Considering the spleen in sickle cell disease

Sara El Hoss, Valentine Brousse

Research output: Contribution to journalReview articlepeer-review

25 Citations (Scopus)

Abstract

Introduction: In human physiology, the spleen is generally neglected, and its role is considered anecdotal. In sickle cell disease, splenic dysfunction is the main cause of life-threatening complications, particularly in early childhood with the risk of pneumococcal overwhelming sepsis and acute splenic sequestration crisis, notably. During the course of the disease, the spleen functionally declines and anatomically disappears, albeit with great individual variability depending on modulating genetic and environmental factors. Areas covered: The present review aims to provide an overview of spleen structure and function in order to highlight its role in sickling disorders. The clinical features of spleen damage in sickle cell disease, as well as complications and short- and long-term consequences, are reviewed, along with the main therapeutic options. Expert opinion: Management of acute splenic sequestration recurrence and timing of splenectomy in children with sickling disorders are two main areas in which clinical studies are needed.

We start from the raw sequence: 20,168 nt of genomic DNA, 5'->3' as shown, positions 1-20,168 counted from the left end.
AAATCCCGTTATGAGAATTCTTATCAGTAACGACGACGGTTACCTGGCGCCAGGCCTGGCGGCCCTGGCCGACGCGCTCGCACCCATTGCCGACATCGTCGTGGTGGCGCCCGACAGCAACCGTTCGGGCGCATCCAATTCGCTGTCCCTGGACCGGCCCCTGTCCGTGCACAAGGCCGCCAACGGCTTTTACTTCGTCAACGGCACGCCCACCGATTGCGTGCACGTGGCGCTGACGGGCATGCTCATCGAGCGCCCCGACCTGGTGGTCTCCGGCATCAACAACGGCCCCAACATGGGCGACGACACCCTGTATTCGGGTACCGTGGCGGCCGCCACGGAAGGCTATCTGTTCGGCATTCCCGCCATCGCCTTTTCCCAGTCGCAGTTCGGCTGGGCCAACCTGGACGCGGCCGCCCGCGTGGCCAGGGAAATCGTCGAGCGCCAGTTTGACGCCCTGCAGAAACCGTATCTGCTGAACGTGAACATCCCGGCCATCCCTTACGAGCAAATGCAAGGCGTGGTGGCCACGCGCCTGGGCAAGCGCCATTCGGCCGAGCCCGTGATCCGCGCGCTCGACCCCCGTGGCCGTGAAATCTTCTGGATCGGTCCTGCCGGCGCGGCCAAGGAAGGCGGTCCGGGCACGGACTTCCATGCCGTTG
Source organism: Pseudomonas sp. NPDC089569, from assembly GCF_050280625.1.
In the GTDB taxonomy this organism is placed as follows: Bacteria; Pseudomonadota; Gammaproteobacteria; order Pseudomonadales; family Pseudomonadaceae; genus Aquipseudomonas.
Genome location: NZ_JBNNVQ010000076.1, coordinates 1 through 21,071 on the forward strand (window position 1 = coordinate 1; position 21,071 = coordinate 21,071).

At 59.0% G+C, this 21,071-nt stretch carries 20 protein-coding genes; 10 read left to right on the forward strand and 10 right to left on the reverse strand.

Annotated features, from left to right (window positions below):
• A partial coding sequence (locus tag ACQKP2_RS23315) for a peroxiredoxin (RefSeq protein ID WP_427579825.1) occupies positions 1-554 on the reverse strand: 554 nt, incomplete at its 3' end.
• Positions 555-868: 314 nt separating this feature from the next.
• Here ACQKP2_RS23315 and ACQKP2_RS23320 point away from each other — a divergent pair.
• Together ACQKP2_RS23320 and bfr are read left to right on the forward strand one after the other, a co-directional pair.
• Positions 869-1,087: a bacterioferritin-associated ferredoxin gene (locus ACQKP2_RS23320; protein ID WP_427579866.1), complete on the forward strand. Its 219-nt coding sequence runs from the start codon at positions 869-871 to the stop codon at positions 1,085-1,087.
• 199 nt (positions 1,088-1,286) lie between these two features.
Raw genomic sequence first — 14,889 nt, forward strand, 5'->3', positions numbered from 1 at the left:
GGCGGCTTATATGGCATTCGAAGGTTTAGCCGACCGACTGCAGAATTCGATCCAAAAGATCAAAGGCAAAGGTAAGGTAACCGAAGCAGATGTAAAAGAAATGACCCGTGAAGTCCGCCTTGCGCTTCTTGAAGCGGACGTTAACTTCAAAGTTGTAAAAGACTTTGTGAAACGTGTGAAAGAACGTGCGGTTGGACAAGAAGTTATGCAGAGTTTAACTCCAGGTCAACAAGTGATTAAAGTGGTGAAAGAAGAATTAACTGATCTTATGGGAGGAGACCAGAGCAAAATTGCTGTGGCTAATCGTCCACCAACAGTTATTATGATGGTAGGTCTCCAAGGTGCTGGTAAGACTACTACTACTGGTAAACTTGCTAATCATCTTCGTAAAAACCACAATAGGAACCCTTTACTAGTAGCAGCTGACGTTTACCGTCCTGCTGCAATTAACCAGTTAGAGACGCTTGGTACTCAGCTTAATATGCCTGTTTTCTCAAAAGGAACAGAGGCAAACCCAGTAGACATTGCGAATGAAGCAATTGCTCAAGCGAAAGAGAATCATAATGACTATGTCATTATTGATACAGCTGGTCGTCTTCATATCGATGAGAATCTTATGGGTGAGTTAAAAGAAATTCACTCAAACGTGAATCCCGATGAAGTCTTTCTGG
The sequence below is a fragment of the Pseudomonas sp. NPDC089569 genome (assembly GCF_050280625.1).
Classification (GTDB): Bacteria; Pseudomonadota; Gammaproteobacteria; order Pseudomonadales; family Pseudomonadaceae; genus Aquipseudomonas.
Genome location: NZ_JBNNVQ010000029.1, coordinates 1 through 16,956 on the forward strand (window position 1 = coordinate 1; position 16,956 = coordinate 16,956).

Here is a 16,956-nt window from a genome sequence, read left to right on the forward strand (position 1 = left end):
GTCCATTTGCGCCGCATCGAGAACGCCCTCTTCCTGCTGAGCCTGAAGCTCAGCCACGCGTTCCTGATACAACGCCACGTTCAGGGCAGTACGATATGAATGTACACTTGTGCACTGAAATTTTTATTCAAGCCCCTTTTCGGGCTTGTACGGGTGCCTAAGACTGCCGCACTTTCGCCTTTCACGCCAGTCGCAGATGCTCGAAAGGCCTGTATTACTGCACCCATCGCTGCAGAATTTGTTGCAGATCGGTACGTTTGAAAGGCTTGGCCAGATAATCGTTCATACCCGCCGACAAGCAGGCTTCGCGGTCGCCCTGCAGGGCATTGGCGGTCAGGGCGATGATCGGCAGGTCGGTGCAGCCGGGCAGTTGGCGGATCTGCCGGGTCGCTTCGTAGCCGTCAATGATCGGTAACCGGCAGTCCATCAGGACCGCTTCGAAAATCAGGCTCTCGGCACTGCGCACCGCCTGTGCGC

Original languageEnglish
Pages (from-to)563-573
Number of pages11
JournalExpert review of hematology
Volume12
Issue number7
DOIs
Publication statusPublished - Jul 2019

Keywords

  • Anemia, Sickle Cell/complications
  • Clinical Decision-Making
  • Disease Management
  • Disease Progression
  • Humans
  • Infections/etiology
  • Spleen/metabolism
  • Splenectomy
  • Splenomegaly/diagnosis

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